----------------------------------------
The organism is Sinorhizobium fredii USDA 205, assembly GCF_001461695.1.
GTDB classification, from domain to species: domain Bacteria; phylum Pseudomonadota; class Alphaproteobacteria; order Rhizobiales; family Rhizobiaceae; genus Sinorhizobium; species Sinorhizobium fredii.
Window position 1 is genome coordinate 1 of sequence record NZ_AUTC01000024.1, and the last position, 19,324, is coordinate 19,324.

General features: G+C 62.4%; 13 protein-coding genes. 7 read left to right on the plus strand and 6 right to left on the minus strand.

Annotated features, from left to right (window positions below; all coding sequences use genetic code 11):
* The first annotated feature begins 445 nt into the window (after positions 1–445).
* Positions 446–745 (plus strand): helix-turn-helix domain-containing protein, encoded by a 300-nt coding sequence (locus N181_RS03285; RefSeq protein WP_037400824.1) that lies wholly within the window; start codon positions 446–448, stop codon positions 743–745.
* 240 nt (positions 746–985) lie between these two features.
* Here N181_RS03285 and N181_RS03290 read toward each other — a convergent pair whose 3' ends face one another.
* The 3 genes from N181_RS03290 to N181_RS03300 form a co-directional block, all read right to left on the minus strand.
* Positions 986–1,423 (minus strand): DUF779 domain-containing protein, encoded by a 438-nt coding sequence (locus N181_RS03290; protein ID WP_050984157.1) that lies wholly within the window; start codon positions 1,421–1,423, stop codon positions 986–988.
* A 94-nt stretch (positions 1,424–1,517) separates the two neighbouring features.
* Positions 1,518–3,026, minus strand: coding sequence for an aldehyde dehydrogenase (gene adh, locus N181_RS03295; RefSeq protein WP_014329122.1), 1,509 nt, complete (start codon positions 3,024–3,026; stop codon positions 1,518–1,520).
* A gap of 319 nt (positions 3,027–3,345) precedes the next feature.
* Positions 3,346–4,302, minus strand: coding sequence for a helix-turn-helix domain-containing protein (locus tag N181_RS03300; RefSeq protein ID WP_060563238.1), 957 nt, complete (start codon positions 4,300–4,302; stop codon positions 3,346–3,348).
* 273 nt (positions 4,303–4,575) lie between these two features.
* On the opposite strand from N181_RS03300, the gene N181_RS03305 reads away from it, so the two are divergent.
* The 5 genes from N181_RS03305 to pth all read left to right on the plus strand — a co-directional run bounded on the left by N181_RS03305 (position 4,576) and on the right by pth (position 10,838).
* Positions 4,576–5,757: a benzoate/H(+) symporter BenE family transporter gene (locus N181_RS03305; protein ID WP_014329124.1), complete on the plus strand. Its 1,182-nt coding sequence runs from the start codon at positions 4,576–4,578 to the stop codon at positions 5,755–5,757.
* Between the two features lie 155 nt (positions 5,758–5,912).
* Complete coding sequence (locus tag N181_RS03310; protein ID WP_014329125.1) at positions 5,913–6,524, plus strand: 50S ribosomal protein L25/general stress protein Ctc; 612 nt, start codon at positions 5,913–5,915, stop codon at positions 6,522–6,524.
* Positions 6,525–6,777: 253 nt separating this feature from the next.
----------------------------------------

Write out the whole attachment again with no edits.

The organism is Sinorhizobium fredii USDA 205, assembly GCF_001461695.1.
GTDB classification, from domain to species: domain Bacteria; phylum Pseudomonadota; class Alphaproteobacteria; order Rhizobiales; family Rhizobiaceae; genus Sinorhizobium; species Sinorhizobium fredii.
Window position 1 is genome coordinate 1 of sequence record NZ_AUTC01000024.1, and the last position, 19,324, is coordinate 19,324.

General features: G+C 62.4%; 13 protein-coding genes. 7 read left to right on the plus strand and 6 right to left on the minus strand.

Annotated features, from left to right (window positions below; all coding sequences use genetic code 11):
* The first annotated feature begins 445 nt into the window (after positions 1–445).
* Positions 446–745 (plus strand): helix-turn-helix domain-containing protein, encoded by a 300-nt coding sequence (locus N181_RS03285; RefSeq protein WP_037400824.1) that lies wholly within the window; start codon positions 446–448, stop codon positions 743–745.
* 240 nt (positions 746–985) lie between these two features.
* Here N181_RS03285 and N181_RS03290 read toward each other — a convergent pair whose 3' ends face one another.
* The 3 genes from N181_RS03290 to N181_RS03300 form a co-directional block, all read right to left on the minus strand.
* Positions 986–1,423 (minus strand): DUF779 domain-containing protein, encoded by a 438-nt coding sequence (locus N181_RS03290; protein ID WP_050984157.1) that lies wholly within the window; start codon positions 1,421–1,423, stop codon positions 986–988.
* A 94-nt stretch (positions 1,424–1,517) separates the two neighbouring features.
* Positions 1,518–3,026, minus strand: coding sequence for an aldehyde dehydrogenase (gene adh, locus N181_RS03295; RefSeq protein WP_014329122.1), 1,509 nt, complete (start codon positions 3,024–3,026; stop codon positions 1,518–1,520).
* A gap of 319 nt (positions 3,027–3,345) precedes the next feature.
* Positions 3,346–4,302, minus strand: coding sequence for a helix-turn-helix domain-containing protein (locus tag N181_RS03300; RefSeq protein ID WP_060563238.1), 957 nt, complete (start codon positions 4,300–4,302; stop codon positions 3,346–3,348).
* 273 nt (positions 4,303–4,575) lie between these two features.
* On the opposite strand from N181_RS03300, the gene N181_RS03305 reads away from it, so the two are divergent.
* The 5 genes from N181_RS03305 to pth all read left to right on the plus strand — a co-directional run bounded on the left by N181_RS03305 (position 4,576) and on the right by pth (position 10,838).
* Positions 4,576–5,757: a benzoate/H(+) symporter BenE family transporter gene (locus N181_RS03305; protein ID WP_014329124.1), complete on the plus strand. Its 1,182-nt coding sequence runs from the start codon at positions 4,576–4,578 to the stop codon at positions 5,755–5,757.
* Between the two features lie 155 nt (positions 5,758–5,912).
* Complete coding sequence (locus tag N181_RS03310; protein ID WP_014329125.1) at positions 5,913–6,524, plus strand: 50S ribosomal protein L25/general stress protein Ctc; 612 nt, start codon at positions 5,913–5,915, stop codon at positions 6,522–6,524.
* Positions 6,525–6,777: 253 nt separating this feature from the next.